Right to Marriage Should be for All: An Open Letter to BJP MP Sushil Kumar Modi by Trans Activist Akkai Padmashali

Dearest Sir,

I was deeply disturbed to see your speech in the Rajya Sabha warning against any legal recognition to same sex marriage. As a transgender person who is part of the “Lesbian Gay Bisexual Transgender Queer Intersex Jogappa Marladi ++ movement”, I believe that the right to marry should be applicable to all persons and not restricted to ‘Men’ and ‘Women’.  

You oppose ‘same sex marriage’ as in your opinion marriage had to be seen as ‘pure’ and it means ‘biological man and biological female’.  The point the LGBTQI movement has been making is that  gender is a spectrum.  Taking my own personal example, I was born a male, though I always knew that my identity was a woman.  With the increase in awareness and my own confidence and strength I have now transitioned to becoming a woman. However in your definition, I am not a ‘biological woman’ and hence not entitled to get married.  This denial of marriage to those of us who are not  biologically women is a denial of the very principle of equality and the right to lead dignified lives.

Apart from me there are many others who are not biologically female or not biologically male.  There are others who fall on the rainbow spectrum of gender. Surely all of us, not just biological men and women, have a right to participate in the institution of marriage ? Not doing so violates our constitutional mandate of equality, dignity and inclusiveness.

Denial of marriage to those of us who are not  biologically women is a denial of the very principle of equality and the right to lead dignified lives.

I am also surprised that you think that  same sex marriages are not recognized in Indian culture and tradition.  If anything the rich cultural traditions of India have always made space for different kinds of love and different kinds of marriage. What you define as our centuries old traditions is not homophobic and transphobic but is inclusive of the diversity of the human family include homosexuals, bisexuals, intersex people, lesbians and transgenders.  

You make the point that were same sex marriage to be recognized, it ‘would cause complete havoc with the delicate balance of personal laws in the country.’ Assuming that the court recognizes the marriage of all persons ( not merely biological men and biological women), through an amendment of the Special Marriage Act, then personal laws will remain untouched.  So your fears seem to be unwarranted as the Supreme Court is considering the provisions of the Special Marriage Act alone. One hopes against hope that this technical clarification will allay your concerns and you will from a strong opponent become a fervent supporter of  the recognition of the marriage of all persons under the Special Marriage Act !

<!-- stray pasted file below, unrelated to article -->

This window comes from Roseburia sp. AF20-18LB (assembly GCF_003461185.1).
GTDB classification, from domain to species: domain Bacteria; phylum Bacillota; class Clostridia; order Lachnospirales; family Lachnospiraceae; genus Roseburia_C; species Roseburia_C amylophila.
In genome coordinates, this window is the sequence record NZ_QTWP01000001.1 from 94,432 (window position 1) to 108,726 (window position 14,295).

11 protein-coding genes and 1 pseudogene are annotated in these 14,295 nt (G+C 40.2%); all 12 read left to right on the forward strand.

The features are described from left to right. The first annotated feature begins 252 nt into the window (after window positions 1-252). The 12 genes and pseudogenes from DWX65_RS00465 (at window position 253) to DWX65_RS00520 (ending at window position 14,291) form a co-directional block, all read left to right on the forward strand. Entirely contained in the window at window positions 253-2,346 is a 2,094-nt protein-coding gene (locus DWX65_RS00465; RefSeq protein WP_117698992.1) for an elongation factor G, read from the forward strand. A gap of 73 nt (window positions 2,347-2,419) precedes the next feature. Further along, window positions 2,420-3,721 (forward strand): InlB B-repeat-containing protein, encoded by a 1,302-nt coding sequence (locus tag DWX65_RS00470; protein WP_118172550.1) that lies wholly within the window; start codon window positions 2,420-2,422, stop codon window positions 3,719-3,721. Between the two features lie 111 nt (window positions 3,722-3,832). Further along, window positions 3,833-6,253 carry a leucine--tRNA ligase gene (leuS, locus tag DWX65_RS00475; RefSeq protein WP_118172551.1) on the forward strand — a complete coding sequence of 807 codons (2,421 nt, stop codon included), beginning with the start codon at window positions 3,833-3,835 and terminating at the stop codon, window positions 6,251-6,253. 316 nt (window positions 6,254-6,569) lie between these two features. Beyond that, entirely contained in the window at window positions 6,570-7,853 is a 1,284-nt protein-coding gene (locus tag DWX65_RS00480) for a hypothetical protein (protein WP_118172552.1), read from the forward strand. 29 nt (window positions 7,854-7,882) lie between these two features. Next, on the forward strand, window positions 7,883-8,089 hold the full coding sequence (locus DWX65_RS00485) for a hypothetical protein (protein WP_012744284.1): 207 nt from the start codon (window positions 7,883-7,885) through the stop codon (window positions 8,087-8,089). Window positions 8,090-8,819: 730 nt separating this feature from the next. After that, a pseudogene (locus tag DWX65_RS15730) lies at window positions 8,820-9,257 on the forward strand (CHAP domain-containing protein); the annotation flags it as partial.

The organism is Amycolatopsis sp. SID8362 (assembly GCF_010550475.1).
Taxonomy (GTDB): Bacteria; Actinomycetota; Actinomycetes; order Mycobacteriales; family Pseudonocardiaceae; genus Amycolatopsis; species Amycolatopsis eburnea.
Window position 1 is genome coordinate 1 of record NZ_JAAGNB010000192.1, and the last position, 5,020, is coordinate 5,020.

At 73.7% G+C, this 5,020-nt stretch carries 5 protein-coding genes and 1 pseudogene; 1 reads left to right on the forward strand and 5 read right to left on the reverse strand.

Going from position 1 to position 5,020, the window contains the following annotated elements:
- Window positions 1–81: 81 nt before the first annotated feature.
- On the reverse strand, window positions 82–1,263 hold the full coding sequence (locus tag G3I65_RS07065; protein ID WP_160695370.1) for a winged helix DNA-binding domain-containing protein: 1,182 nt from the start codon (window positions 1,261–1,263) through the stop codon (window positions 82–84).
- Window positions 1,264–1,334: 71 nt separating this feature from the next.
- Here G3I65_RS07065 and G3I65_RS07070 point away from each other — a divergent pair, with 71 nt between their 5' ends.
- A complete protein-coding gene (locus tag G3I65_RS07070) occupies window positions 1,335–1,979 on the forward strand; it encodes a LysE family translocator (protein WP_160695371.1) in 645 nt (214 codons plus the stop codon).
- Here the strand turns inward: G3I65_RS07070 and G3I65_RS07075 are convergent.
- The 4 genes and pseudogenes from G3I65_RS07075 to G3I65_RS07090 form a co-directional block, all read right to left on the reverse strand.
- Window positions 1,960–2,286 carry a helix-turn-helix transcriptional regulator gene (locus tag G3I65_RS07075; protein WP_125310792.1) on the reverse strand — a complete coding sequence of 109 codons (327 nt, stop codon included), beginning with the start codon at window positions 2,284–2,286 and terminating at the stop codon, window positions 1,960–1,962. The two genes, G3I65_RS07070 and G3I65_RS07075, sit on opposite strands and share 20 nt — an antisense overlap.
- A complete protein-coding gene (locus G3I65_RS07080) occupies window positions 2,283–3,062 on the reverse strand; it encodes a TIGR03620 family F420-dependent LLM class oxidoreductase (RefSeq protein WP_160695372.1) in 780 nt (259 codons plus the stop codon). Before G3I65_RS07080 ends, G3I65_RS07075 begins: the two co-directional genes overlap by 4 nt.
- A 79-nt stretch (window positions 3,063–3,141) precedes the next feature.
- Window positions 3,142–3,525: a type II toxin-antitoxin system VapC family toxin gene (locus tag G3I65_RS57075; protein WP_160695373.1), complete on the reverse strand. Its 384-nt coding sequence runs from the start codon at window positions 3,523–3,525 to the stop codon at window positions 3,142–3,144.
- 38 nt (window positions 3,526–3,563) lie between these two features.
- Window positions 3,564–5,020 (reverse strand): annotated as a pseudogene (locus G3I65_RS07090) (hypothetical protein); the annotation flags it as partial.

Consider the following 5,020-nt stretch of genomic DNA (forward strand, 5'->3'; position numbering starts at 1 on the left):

I was surprised to see that in your speech you also advised the  Court not to give ‘a ruling that goes against the nation’s cultural ethos, culture, and thoughts.’ To me the Courts do not decide based on ‘cultural ethos’, but rather on the basis of the Constitution. The morality the judges are duty bound to apply is not popular morality but constitutional morality.

It is the responsibility of the Courts to protect constitutional morality.

I would like to remind you of Babasaheb Amebdkar’s words when he said that, Constitutional morality is not a natural sentiment. It has to be cultivated. We must realise that our people have yet to learn it. Democracy in India is only a top dressing on an Indian soil which is essentially undemocratic.

It is the responsibility of the Courts to protect constitutional morality. I am confident that the Supreme Court will decide the matter based on the anvil of the Constitution and not cultural ethos and protect the right to equality and dignity of LGBTQI citizens of India.  

Finally you were wrong to assume that this battle was by ‘left/liberal people’ who  are ‘attempting to bring legal recognition to same-sex marriage.’ I would like to remind you that I am a part of the transgender community, which is very much part of Indian culture and tradition. I am fighting for the right to marry for all. Thereby I am fighting for the right to equality and dignity for all persons.  Some of us may be left, other liberal and yet others part of the hijra, transgender and sexual minority communities. There is a rainbow spectrum of support for the right to marry for all persons. Our support for marriage for all is deeply rooted in the history and tradition of this land and our interest in the right to marry cannot be dismissed as an elite concern. 

We urge you to consider  tendering  an apology to the LGBTQI community for the hurt that you have caused through your remarks

Yours sincerely

Akkai Padmashali 
Transgender and Sexual Minorities Rights Activist

Akkai Padmashali